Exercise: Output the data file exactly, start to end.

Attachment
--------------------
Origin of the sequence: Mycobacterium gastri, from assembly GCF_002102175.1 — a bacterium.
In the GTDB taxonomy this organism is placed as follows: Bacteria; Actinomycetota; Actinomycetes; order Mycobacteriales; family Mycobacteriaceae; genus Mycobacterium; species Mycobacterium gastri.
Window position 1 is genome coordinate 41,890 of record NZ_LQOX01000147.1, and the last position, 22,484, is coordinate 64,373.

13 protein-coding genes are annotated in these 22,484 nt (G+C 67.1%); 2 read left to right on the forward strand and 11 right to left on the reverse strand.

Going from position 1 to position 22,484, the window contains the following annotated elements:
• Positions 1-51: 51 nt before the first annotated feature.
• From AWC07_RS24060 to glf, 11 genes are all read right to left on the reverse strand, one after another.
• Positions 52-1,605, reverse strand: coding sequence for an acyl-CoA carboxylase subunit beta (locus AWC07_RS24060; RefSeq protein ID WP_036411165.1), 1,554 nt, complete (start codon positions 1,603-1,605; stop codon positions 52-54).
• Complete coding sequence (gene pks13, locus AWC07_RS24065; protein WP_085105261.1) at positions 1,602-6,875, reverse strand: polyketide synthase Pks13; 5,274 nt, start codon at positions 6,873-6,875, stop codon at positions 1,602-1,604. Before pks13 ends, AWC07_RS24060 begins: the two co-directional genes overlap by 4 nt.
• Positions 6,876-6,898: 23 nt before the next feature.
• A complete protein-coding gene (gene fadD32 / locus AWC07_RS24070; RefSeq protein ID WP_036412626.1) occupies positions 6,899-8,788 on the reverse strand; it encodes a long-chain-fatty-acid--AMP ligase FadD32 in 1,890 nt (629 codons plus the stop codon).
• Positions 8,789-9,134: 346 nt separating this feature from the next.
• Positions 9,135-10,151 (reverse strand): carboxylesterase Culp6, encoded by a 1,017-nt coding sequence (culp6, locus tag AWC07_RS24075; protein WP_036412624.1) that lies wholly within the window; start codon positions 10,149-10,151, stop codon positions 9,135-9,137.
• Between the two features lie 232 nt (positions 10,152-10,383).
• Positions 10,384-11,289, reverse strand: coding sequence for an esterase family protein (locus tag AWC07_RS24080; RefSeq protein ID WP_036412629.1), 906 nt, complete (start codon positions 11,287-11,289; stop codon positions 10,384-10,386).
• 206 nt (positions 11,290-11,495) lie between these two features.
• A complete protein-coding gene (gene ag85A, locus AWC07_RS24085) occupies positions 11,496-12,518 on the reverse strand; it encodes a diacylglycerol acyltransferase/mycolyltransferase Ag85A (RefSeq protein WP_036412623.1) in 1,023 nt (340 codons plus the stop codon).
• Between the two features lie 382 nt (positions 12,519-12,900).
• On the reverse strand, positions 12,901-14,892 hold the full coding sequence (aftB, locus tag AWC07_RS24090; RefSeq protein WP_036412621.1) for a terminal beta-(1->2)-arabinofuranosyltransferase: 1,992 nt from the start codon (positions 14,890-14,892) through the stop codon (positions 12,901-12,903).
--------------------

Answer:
Origin of the sequence: Mycobacterium gastri, from assembly GCF_002102175.1 — a bacterium.
In the GTDB taxonomy this organism is placed as follows: Bacteria; Actinomycetota; Actinomycetes; order Mycobacteriales; family Mycobacteriaceae; genus Mycobacterium; species Mycobacterium gastri.
Window position 1 is genome coordinate 41,890 of record NZ_LQOX01000147.1, and the last position, 22,484, is coordinate 64,373.

13 protein-coding genes are annotated in these 22,484 nt (G+C 67.1%); 2 read left to right on the forward strand and 11 right to left on the reverse strand.

Going from position 1 to position 22,484, the window contains the following annotated elements:
• Positions 1-51: 51 nt before the first annotated feature.
• From AWC07_RS24060 to glf, 11 genes are all read right to left on the reverse strand, one after another.
• Positions 52-1,605, reverse strand: coding sequence for an acyl-CoA carboxylase subunit beta (locus AWC07_RS24060; RefSeq protein ID WP_036411165.1), 1,554 nt, complete (start codon positions 1,603-1,605; stop codon positions 52-54).
• Complete coding sequence (gene pks13, locus AWC07_RS24065; protein WP_085105261.1) at positions 1,602-6,875, reverse strand: polyketide synthase Pks13; 5,274 nt, start codon at positions 6,873-6,875, stop codon at positions 1,602-1,604. Before pks13 ends, AWC07_RS24060 begins: the two co-directional genes overlap by 4 nt.
• Positions 6,876-6,898: 23 nt before the next feature.
• A complete protein-coding gene (gene fadD32 / locus AWC07_RS24070; RefSeq protein ID WP_036412626.1) occupies positions 6,899-8,788 on the reverse strand; it encodes a long-chain-fatty-acid--AMP ligase FadD32 in 1,890 nt (629 codons plus the stop codon).
• Positions 8,789-9,134: 346 nt separating this feature from the next.
• Positions 9,135-10,151 (reverse strand): carboxylesterase Culp6, encoded by a 1,017-nt coding sequence (culp6, locus tag AWC07_RS24075; protein WP_036412624.1) that lies wholly within the window; start codon positions 10,149-10,151, stop codon positions 9,135-9,137.
• Between the two features lie 232 nt (positions 10,152-10,383).
• Positions 10,384-11,289, reverse strand: coding sequence for an esterase family protein (locus tag AWC07_RS24080; RefSeq protein ID WP_036412629.1), 906 nt, complete (start codon positions 11,287-11,289; stop codon positions 10,384-10,386).
• 206 nt (positions 11,290-11,495) lie between these two features.
• A complete protein-coding gene (gene ag85A, locus AWC07_RS24085) occupies positions 11,496-12,518 on the reverse strand; it encodes a diacylglycerol acyltransferase/mycolyltransferase Ag85A (RefSeq protein WP_036412623.1) in 1,023 nt (340 codons plus the stop codon).
• Between the two features lie 382 nt (positions 12,519-12,900).
• On the reverse strand, positions 12,901-14,892 hold the full coding sequence (aftB, locus tag AWC07_RS24090; RefSeq protein WP_036412621.1) for a terminal beta-(1->2)-arabinofuranosyltransferase: 1,992 nt from the start codon (positions 14,890-14,892) through the stop codon (positions 12,901-12,903).